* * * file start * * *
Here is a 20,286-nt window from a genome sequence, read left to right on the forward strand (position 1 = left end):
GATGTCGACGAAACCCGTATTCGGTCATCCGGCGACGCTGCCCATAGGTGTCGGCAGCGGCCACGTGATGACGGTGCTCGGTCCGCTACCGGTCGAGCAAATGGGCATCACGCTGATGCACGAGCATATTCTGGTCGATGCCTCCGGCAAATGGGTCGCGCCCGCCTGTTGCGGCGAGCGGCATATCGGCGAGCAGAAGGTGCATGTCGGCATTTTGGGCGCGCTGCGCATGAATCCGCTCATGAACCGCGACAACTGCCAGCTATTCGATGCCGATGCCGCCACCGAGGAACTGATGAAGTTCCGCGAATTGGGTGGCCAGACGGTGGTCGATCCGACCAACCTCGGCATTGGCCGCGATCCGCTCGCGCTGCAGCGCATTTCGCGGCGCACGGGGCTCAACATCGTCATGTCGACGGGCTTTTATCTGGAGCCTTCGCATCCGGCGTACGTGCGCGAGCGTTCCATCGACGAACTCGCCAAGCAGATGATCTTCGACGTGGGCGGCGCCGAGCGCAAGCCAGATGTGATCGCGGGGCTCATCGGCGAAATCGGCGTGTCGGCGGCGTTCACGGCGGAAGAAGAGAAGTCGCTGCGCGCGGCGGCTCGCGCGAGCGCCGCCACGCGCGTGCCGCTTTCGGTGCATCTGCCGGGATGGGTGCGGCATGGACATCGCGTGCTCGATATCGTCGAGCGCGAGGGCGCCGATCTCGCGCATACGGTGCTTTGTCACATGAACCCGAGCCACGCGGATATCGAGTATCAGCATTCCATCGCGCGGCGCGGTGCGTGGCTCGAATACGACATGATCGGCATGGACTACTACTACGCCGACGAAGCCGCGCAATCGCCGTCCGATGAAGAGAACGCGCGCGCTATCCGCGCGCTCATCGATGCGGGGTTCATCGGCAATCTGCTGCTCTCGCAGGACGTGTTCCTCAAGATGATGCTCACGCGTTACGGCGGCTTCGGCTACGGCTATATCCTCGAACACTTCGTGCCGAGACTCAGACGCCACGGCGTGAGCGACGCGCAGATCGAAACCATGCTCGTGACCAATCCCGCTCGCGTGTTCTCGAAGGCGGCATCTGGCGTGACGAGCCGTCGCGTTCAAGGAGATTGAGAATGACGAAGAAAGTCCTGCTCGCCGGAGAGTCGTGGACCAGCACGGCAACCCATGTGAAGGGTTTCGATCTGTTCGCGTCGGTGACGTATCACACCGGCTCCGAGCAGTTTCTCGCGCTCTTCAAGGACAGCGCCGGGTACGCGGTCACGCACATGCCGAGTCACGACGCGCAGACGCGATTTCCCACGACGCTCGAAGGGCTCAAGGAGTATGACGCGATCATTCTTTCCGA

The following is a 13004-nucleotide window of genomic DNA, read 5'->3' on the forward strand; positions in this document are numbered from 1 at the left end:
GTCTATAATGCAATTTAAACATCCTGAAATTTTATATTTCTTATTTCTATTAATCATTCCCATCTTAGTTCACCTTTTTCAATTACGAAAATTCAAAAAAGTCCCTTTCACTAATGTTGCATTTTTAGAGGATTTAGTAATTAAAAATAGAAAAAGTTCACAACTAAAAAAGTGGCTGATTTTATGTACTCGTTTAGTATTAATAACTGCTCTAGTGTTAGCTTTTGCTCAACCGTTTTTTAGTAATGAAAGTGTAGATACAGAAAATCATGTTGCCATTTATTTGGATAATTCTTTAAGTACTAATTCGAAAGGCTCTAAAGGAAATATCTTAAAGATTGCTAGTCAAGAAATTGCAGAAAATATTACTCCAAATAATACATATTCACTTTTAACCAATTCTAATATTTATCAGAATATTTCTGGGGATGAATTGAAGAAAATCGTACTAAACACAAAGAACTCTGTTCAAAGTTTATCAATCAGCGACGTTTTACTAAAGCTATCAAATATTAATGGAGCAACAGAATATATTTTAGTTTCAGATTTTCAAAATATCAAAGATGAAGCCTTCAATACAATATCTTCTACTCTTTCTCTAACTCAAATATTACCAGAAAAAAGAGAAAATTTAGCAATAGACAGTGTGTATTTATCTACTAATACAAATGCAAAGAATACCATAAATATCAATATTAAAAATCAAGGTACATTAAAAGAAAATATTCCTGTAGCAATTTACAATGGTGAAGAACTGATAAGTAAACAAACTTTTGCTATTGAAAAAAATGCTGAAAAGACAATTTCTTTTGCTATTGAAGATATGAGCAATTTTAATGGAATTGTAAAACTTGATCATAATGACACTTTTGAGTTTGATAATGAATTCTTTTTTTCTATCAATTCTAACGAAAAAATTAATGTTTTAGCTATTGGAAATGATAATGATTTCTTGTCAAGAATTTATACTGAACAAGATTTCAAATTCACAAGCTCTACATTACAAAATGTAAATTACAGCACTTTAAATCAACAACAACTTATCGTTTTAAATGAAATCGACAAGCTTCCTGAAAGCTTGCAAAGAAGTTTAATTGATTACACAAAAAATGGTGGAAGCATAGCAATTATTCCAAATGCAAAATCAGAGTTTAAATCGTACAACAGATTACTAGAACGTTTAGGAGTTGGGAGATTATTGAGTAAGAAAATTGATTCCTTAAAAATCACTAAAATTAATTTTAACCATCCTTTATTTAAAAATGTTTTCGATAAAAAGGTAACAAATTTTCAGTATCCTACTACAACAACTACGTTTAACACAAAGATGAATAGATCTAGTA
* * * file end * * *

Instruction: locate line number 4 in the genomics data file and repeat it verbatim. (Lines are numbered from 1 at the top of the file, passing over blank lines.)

GTCTATAATGCAATTTAAACATCCTGAAATTTTATATTTCTTATTTCTATTAATCATTCCCATCTTAGTTCACCTTTTTCAATTACGAAAATTCAAAAAAGTCCCTTTCACTAATGTTGCATTTTTAGAGGATTTAGTAATTAAAAATAGAAAAAGTTCACAACTAAAAAAGTGGCTGATTTTATGTACTCGTTTAGTATTAATAACTGCTCTAGTGTTAGCTTTTGCTCAACCGTTTTTTAGTAATGAAAGTGTAGATACAGAAAATCATGTTGCCATTTATTTGGATAATTCTTTAAGTACTAATTCGAAAGGCTCTAAAGGAAATATCTTAAAGATTGCTAGTCAAGAAATTGCAGAAAATATTACTCCAAATAATACATATTCACTTTTAACCAATTCTAATATTTATCAGAATATTTCTGGGGATGAATTGAAGAAAATCGTACTAAACACAAAGAACTCTGTTCAAAGTTTATCAATCAGCGACGTTTTACTAAAGCTATCAAATATTAATGGAGCAACAGAATATATTTTAGTTTCAGATTTTCAAAATATCAAAGATGAAGCCTTCAATACAATATCTTCTACTCTTTCTCTAACTCAAATATTACCAGAAAAAAGAGAAAATTTAGCAATAGACAGTGTGTATTTATCTACTAATACAAATGCAAAGAATACCATAAATATCAATATTAAAAATCAAGGTACATTAAAAGAAAATATTCCTGTAGCAATTTACAATGGTGAAGAACTGATAAGTAAACAAACTTTTGCTATTGAAAAAAATGCTGAAAAGACAATTTCTTTTGCTATTGAAGATATGAGCAATTTTAATGGAATTGTAAAACTTGATCATAATGACACTTTTGAGTTTGATAATGAATTCTTTTTTTCTATCAATTCTAACGAAAAAATTAATGTTTTAGCTATTGGAAATGATAATGATTTCTTGTCAAGAATTTATACTGAACAAGATTTCAAATTCACAAGCTCTACATTACAAAATGTAAATTACAGCACTTTAAATCAACAACAACTTATCGTTTTAAATGAAATCGACAAGCTTCCTGAAAGCTTGCAAAGAAGTTTAATTGATTACACAAAAAATGGTGGAAGCATAGCAATTATTCCAAATGCAAAATCAGAGTTTAAATCGTACAACAGATTACTAGAACGTTTAGGAGTTGGGAGATTATTGAGTAAGAAAATTGATTCCTTAAAAATCACTAAAATTAATTTTAACCATCCTTTATTTAAAAATGTTTTCGATAAAAAGGTAACAAATTTTCAGTATCCTACTACAACAACTACGTTTAACACAAAGATGAATAGATCTAGTA